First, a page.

Adam R. Holz is a senior associate editor for Plugged In. He also writes for Focus on the Family’s Clubhouse magazine and has been a Boundless contributor. In his free time (which there is sometimes precious little of) Adam enjoys playing guitar and constructing LEGO kits with his son. Adam and his wife, Jennifer, are the proud parents, in fact, of three children, one boy and two girls.

Have something to say? Leave a comment.

Some Band or Another More than 1 year ago
Ok but the brown university article was based on mis-represented data? This is easily searchable and fact-check-able. I can give you some links for a further article if need but this kind of reads ill-informed from an academic standpoint.

Anonymous More than 1 year ago
Brown University and the journal that published the study are reviewing its methods, but based on what we know so far I don't think it's fair to say it's "based on mis-represented data."

It's a descriptive study, so it's useful mainly for guiding future research. And the data comes from self-described parents of transgender kids who responded anonymously to an online survey, so it's not a representative sample. But that doesn't mean the data was "mis-represented."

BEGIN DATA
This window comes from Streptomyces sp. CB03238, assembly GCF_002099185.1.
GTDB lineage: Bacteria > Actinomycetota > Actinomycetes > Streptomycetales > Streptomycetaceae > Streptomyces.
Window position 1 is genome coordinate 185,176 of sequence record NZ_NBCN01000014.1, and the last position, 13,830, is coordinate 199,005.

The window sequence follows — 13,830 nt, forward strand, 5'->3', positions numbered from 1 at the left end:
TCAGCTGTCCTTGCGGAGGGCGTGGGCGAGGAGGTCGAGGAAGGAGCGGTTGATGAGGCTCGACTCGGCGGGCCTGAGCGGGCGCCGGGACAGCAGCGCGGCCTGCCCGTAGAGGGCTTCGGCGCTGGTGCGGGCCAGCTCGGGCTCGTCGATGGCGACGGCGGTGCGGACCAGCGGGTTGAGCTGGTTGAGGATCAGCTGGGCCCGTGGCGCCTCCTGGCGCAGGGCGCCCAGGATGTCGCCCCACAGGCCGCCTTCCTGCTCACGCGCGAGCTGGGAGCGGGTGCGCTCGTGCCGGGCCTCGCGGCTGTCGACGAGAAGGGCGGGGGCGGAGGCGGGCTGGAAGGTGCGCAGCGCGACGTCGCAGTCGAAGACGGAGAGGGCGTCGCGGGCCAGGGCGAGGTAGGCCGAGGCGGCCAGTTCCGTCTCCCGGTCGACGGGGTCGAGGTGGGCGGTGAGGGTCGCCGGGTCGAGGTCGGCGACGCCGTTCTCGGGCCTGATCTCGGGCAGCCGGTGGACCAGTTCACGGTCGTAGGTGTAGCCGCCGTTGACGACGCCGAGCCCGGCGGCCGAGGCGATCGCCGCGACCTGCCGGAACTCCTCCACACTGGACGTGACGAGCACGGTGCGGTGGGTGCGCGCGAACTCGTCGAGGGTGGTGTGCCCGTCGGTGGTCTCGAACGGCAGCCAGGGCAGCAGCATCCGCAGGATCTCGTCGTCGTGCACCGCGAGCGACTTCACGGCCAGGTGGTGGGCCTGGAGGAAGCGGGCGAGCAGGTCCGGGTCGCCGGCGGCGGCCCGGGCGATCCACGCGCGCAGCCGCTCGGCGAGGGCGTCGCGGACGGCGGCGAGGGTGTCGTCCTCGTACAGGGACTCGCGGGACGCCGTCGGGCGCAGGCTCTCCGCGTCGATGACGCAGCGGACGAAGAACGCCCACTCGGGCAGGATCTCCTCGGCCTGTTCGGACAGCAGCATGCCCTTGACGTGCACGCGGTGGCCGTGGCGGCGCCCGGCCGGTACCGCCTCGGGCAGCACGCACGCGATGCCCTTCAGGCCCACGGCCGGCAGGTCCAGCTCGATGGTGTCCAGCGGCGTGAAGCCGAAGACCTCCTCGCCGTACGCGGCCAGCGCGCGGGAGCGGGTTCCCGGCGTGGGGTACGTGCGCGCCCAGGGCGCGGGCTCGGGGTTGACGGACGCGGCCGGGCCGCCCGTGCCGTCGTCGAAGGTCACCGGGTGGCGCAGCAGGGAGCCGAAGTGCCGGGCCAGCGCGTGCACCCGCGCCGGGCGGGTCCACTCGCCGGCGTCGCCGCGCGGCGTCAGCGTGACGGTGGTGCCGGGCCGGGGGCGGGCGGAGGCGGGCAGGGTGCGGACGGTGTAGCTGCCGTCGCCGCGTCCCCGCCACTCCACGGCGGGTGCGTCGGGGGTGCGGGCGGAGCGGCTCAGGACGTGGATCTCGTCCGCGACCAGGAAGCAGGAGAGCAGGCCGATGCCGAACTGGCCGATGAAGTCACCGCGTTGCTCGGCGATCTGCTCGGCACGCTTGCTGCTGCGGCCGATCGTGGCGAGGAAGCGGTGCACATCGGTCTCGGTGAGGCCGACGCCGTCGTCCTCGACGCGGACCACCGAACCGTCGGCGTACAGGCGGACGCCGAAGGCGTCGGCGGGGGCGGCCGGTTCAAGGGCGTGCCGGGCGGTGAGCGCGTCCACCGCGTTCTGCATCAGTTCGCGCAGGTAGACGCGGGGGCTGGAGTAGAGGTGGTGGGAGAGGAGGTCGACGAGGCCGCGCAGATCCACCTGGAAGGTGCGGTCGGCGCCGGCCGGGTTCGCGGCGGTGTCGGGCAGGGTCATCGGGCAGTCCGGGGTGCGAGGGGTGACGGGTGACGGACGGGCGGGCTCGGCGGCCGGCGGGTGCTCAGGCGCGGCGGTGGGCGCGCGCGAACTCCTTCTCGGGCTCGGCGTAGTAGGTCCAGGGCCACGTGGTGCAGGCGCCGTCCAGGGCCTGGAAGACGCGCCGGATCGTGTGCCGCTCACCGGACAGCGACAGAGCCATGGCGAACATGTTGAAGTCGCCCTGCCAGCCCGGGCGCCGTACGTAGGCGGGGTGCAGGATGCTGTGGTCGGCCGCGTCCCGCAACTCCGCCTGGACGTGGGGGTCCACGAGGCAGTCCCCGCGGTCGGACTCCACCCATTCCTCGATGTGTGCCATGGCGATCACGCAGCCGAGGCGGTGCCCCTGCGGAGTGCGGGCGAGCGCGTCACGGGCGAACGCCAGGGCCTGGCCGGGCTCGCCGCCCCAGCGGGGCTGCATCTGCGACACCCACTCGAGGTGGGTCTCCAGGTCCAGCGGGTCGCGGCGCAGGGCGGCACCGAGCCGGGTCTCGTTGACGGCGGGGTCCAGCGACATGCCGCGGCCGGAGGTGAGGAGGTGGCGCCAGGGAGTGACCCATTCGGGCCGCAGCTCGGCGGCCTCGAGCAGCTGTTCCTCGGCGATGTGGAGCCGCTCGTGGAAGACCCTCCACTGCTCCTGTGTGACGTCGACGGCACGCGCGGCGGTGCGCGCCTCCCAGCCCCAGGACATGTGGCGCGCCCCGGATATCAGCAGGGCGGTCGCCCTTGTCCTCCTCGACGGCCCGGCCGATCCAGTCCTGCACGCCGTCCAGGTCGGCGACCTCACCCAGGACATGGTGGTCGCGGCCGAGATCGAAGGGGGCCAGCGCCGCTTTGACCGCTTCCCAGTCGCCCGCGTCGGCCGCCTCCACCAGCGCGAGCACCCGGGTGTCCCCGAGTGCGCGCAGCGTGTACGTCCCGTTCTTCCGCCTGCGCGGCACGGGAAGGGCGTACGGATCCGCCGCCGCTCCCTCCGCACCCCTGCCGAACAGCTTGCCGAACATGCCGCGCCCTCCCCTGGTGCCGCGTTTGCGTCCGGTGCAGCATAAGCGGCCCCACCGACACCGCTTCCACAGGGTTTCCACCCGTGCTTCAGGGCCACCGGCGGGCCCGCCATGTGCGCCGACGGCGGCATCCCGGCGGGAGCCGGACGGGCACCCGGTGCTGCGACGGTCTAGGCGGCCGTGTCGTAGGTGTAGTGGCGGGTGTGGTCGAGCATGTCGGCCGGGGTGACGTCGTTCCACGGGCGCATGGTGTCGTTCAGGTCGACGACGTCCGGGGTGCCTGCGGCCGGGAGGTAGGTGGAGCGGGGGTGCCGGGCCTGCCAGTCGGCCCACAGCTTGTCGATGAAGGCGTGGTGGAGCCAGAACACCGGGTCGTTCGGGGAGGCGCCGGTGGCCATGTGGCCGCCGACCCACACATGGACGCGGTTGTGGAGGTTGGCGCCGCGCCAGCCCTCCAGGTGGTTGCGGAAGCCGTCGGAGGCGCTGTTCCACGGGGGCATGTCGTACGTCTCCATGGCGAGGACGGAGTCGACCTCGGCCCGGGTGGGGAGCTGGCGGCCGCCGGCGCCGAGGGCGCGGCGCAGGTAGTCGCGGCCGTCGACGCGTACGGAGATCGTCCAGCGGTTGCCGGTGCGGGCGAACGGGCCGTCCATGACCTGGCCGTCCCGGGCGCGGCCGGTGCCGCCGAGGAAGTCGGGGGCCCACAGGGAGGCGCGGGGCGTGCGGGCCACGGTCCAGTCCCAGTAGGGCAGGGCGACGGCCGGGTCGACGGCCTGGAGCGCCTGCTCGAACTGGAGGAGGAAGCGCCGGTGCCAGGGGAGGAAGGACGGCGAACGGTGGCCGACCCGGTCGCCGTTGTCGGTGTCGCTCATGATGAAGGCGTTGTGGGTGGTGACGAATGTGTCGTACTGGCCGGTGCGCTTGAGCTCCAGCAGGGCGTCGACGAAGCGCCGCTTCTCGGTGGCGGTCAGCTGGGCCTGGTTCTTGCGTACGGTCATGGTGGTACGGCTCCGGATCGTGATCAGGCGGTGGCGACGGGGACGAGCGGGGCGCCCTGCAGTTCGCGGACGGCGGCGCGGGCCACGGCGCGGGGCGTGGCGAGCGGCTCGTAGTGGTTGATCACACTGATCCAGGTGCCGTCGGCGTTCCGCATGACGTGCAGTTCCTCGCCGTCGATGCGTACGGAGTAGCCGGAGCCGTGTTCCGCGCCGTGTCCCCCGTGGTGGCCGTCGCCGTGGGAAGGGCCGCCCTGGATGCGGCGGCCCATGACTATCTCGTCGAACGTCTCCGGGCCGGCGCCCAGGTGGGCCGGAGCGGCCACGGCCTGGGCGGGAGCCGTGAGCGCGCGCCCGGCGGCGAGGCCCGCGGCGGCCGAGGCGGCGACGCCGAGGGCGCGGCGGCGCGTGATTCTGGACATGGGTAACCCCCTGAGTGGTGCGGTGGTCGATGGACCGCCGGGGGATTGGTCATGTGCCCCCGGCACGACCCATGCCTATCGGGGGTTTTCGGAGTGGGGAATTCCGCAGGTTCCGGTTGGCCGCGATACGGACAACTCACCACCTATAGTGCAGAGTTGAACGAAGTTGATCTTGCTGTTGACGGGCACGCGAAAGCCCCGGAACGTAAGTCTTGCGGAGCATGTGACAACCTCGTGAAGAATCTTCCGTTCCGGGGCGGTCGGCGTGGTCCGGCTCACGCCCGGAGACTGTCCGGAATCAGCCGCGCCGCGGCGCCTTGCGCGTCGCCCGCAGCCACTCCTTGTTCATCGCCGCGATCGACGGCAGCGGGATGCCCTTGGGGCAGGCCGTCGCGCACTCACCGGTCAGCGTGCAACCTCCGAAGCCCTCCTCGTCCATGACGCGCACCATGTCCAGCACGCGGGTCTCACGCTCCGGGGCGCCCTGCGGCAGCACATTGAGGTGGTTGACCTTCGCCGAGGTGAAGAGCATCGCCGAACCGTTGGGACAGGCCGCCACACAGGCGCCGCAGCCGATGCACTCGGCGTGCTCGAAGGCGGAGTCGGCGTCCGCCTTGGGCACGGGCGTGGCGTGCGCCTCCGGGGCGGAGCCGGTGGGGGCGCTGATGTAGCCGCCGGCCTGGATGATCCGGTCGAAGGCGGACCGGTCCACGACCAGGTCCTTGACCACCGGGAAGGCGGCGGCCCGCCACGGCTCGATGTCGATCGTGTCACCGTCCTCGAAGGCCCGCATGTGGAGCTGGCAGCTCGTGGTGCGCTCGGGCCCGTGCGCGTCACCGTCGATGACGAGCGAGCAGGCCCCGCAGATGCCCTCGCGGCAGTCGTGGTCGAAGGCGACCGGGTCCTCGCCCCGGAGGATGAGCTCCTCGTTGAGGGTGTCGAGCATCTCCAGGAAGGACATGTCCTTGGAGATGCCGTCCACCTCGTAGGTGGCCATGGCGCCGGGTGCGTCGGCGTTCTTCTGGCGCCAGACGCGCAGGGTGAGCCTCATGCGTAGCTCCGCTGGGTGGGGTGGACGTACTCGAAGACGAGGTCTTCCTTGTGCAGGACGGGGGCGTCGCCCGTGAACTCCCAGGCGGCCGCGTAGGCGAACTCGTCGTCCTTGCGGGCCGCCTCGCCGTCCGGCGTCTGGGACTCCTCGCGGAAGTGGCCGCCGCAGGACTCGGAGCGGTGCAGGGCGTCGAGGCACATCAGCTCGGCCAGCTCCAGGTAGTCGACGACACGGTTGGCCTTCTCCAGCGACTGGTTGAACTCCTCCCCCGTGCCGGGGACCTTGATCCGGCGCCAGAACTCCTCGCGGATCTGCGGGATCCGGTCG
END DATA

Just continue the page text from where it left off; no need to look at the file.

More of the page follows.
-- The Kenosha Kid
charitysplace More than 1 year ago
There's also research that suggests your weight loss or gain is somewhat impacted by your friends' habits, due to humans being social creatures and most of them automatically "merging" to fit in. They tested people's eating behaviors and when around a larger friend, most of their test subjects ordered more food right along with them; when with a thinner one who ordered (first) salads and smaller portions, or did not want dessert, most of the group did as well.

It's true, you are usually a blend of the five people you spend the most time with.
Dan Haynes More than 1 year ago
I think an increase in contraceptive use is a plus, no? It should help continue the trend of fewer and fewer abortions. 
Anonymous More than 1 year ago
Yup, more contraception is great news.

-- The Kenosha Kid